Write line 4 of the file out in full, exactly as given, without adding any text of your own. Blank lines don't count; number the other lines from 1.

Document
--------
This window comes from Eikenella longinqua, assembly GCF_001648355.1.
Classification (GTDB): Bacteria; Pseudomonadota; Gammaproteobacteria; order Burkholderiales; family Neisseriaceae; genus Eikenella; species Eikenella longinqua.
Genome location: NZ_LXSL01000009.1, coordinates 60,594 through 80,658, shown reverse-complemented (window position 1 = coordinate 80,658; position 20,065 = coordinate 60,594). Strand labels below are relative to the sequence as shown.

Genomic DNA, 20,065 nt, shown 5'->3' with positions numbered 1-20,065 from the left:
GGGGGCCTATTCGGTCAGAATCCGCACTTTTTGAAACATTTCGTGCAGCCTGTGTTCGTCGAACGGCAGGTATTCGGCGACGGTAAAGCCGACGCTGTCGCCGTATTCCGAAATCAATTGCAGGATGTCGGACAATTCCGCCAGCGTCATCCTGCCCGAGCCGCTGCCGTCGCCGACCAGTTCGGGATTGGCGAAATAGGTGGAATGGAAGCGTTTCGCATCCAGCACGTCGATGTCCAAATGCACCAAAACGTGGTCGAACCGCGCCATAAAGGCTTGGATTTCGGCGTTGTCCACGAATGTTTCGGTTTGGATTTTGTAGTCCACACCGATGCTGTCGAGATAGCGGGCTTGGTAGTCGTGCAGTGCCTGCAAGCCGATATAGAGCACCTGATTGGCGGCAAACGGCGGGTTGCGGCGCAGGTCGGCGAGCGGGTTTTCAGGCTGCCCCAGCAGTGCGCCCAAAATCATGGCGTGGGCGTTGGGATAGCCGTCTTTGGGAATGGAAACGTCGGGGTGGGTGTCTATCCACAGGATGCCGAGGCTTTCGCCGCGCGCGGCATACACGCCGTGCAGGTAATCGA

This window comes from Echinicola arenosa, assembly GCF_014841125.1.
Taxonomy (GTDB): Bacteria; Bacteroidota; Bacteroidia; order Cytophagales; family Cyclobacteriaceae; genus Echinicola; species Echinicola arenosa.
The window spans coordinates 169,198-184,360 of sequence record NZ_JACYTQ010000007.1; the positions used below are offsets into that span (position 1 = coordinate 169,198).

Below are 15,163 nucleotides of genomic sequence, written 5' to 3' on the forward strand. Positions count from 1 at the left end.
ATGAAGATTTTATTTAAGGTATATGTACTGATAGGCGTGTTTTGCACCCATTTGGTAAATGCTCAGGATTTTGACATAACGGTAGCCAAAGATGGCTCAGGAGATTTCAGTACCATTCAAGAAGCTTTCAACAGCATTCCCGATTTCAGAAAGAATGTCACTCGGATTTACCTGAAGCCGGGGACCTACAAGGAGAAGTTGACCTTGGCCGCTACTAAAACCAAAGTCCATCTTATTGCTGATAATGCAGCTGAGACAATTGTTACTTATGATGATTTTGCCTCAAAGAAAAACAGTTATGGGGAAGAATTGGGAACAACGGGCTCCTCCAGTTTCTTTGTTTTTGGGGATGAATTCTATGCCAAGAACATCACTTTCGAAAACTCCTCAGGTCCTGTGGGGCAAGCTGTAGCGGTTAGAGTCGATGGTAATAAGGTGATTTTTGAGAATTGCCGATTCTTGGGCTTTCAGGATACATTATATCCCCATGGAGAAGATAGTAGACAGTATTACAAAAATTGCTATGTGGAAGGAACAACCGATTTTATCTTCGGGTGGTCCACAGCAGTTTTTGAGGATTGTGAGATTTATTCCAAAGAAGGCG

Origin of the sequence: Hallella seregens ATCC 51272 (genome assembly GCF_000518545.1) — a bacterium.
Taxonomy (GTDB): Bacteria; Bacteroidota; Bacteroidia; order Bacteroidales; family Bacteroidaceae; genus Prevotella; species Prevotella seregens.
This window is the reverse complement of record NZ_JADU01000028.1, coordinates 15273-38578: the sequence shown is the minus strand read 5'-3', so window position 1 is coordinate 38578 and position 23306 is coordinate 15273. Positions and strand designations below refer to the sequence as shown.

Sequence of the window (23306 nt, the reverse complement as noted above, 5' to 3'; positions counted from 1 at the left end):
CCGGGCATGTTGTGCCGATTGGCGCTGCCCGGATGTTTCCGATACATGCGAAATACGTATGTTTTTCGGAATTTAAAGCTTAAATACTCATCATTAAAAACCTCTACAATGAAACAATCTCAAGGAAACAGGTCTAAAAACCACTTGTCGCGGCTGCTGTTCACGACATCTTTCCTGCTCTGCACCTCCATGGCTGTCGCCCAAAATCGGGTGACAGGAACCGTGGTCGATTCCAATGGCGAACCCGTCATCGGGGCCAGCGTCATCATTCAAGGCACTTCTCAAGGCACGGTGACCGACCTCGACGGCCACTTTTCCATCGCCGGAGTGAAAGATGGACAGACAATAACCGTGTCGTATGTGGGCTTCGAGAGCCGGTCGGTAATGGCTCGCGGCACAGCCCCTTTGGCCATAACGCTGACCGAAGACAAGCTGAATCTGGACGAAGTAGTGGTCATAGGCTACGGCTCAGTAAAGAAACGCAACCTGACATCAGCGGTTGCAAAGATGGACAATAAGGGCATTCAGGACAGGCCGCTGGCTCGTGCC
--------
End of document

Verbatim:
Genomic DNA, 20,065 nt, shown 5'->3' with positions numbered 1-20,065 from the left: